The GSA rates are the maximum amounts they can claim for reimbursement without furnishing receipts. The housing stipend can also cover their hotel stay expenses. If the house rent is cheaper than the stipend, nurses often can pocket the difference and obtain some extra cash.  

Related: What Are the Pros and Cons of Travel Nursing? (Plus Tips)

How much can you receive from a travel nurse housing stipend?

The amount of money you can expect to receive from your travel nurse housing stipend often depends on your employer. The bill rate is the hourly rate the hospital agrees to pay the agency for an hour of your work.

For instance, some agencies may pay a lower stipend but higher taxable wages to nurses. The amount also varies based on the location of your assignment. Typically, the GSA determines maximum stipends based on the average cost of living in a particular area.

Another factor that may impact your stipend amount is the season in which you move to a location. For instance, many people may travel to the South in the winter because of its pleasant temperatures during that time of the year, which increases the average rent during this time.

Nursing stipends in these regions during the winter therefore might be higher to accommodate that increase in rent. To earn more, consider working in a less popular area or learning an in-demand specialty to make you more marketable. You also may find a roommate or live with family or friends.

Related: What You Need To Know About Becoming a Travel Nurse

What are the requirements to earn a travel nurse housing stipend?

To earn a travel nurse housing stipend, the Internal Revenue Service (IRS) often requires you to maintain the status of a temporary employee, meaning they work on an assignment for a limited period. It's also important to have a tax home from which you file your taxes to prove you're traveling for your job.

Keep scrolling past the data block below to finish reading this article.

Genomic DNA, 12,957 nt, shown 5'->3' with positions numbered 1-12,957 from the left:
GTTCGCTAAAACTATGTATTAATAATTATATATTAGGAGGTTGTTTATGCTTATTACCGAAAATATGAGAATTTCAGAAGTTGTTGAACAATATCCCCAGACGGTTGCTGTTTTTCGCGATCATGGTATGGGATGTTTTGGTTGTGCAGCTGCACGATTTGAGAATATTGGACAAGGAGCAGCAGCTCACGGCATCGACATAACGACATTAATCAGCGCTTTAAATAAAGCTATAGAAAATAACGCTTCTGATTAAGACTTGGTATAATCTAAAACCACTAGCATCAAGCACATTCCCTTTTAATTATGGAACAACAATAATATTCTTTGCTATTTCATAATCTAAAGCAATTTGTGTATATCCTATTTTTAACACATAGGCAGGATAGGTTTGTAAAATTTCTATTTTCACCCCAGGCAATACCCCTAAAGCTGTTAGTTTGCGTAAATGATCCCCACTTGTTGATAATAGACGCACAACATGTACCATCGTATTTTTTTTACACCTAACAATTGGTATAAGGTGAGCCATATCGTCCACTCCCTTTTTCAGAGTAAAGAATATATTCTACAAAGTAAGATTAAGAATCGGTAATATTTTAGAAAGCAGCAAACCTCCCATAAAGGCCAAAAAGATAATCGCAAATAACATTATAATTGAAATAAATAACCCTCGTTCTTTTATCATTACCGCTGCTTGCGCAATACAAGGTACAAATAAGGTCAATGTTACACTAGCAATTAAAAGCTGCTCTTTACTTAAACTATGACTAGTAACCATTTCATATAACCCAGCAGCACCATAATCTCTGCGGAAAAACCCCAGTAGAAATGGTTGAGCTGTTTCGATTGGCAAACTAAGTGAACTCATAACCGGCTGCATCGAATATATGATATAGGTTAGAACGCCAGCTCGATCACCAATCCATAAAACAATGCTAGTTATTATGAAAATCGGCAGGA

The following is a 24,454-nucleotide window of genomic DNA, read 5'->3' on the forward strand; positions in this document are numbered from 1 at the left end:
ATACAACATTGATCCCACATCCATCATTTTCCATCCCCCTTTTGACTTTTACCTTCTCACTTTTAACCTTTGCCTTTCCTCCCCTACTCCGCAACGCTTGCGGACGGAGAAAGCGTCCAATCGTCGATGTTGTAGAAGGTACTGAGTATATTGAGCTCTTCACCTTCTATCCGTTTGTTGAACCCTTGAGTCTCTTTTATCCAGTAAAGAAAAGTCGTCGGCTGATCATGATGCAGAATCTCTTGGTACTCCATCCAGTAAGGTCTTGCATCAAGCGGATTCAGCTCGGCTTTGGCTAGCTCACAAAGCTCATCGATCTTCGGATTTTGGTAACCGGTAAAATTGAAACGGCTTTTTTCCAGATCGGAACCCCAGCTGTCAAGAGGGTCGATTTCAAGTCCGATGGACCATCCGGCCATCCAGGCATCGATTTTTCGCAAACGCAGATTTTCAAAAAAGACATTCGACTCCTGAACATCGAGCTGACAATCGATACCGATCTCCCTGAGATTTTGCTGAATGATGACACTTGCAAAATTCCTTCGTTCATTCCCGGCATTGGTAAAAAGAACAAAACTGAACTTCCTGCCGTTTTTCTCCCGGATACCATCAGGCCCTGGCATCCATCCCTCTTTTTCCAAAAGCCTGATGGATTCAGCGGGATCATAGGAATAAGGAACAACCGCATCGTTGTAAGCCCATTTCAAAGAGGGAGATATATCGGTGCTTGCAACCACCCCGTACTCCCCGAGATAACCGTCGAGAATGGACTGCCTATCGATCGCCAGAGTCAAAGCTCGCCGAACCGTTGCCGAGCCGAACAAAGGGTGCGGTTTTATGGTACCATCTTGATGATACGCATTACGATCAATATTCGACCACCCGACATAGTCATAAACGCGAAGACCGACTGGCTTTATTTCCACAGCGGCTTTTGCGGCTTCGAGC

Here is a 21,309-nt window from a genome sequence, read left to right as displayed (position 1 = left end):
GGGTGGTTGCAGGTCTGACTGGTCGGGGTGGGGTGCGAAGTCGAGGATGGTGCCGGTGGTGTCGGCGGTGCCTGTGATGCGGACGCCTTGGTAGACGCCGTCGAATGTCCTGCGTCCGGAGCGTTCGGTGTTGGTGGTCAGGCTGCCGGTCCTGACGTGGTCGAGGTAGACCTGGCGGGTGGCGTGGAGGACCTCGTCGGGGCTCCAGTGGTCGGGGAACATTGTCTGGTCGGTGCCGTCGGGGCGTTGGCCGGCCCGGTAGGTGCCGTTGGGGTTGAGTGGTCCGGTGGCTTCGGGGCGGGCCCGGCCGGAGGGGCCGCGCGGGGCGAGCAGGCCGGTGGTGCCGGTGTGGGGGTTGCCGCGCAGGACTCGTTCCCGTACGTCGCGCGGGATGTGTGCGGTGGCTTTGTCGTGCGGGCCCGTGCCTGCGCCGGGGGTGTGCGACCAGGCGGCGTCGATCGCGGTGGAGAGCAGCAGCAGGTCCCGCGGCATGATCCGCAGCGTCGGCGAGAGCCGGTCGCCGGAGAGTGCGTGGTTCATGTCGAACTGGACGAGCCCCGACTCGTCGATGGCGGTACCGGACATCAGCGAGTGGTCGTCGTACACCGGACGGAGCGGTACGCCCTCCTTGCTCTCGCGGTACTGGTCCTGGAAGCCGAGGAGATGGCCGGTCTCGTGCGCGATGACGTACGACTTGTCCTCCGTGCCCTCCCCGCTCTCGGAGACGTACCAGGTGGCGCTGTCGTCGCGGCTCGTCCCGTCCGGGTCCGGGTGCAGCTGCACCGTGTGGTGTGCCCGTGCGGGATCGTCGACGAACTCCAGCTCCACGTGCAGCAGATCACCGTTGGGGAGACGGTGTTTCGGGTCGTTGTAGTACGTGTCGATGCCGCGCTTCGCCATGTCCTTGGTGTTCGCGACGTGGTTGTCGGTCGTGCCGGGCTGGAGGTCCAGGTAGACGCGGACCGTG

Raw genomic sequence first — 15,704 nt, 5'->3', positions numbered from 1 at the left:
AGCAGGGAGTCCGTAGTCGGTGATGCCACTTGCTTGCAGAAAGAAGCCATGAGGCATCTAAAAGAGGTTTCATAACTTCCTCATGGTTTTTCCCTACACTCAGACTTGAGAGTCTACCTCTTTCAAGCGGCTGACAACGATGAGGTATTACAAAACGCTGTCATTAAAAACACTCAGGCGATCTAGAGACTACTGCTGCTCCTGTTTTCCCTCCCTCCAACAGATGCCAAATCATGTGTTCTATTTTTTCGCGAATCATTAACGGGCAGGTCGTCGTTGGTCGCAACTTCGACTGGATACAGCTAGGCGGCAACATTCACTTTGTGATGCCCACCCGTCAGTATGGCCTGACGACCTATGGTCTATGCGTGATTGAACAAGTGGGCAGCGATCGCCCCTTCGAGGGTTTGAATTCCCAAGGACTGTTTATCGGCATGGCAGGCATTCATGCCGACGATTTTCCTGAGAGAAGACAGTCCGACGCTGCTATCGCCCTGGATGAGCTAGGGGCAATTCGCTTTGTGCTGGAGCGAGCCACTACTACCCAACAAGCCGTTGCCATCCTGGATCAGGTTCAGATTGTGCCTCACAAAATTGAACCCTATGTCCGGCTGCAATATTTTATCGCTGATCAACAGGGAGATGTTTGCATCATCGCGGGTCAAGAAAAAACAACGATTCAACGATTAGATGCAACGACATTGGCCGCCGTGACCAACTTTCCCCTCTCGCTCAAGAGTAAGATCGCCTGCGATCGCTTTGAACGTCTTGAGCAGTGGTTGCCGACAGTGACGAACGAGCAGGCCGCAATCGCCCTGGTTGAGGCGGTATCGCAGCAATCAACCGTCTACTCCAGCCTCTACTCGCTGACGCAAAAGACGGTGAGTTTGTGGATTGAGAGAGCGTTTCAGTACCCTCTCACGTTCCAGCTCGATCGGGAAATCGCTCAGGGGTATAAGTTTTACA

For instance, someone whose primary residence and work is in Chicago but travels to Denver for a temporary travel nursing assignment may receive a stipend that covers their travel to and housing expenses in Denver.

Related: How To Become a Travel Nurse in 7 Steps (Salary Info and Tips)

Is accepting a housing stipend more cost-effective than finding your own place?

Travel nurses often can choose between accepting agency-based housing or finding housing, which can help them earn extra money in certain instances. For example, if your stipend is $2,000 and you find an apartment that costs $1,500 a month, you can save $500 by choosing the cheaper option. If you opt to receive a housing stipend, you're responsible for finding and paying for your housing needs. Another consideration is the potential for your assignment to get canceled. 

If this occurs, your agency may absorb the stipend funds, but if you find your own lodging, you may continue to pay rent and complete a contract with the apartment you chose. If you signed a housing contract yourself for a long period, you're responsible for it because your name is on the lease. Month-to-month apartment leases also may include an early cancellation clause. Other flexible and reasonably priced options include vacation rental services, shared rentals and sublets.

Related: Salary vs. Total Compensation: What's the Difference?

What are the highest-paying cities for travel nurses?

A travel nurse's salary and stipend can vary depending on their location, employer and other factors, such as their living arrangement. If you choose a furnished apartment, for example, it can cost you more than an unfurnished one. The time of the year also influences the cost of living in many cities. According to Indeed data, a travel nurse earns an average salary of $133,852 per year.

Here's a list of some of the highest-paying cities for travel nurses:

  • Omaha, Nebraska: $129,389 per year

  • Orlando, Florida: $135,274 per year

  • Denver, Colorado: $139,595 per year

  • San Diego, California: $142,278 per year

  • Los Angeles, California: $143,996 per year

  • Cincinnati, Ohio: $145,384 per year

  • Phoenix, Arizona: $152,555 per year

For the most up-to-date salary information from Indeed, click on the link(s) provided.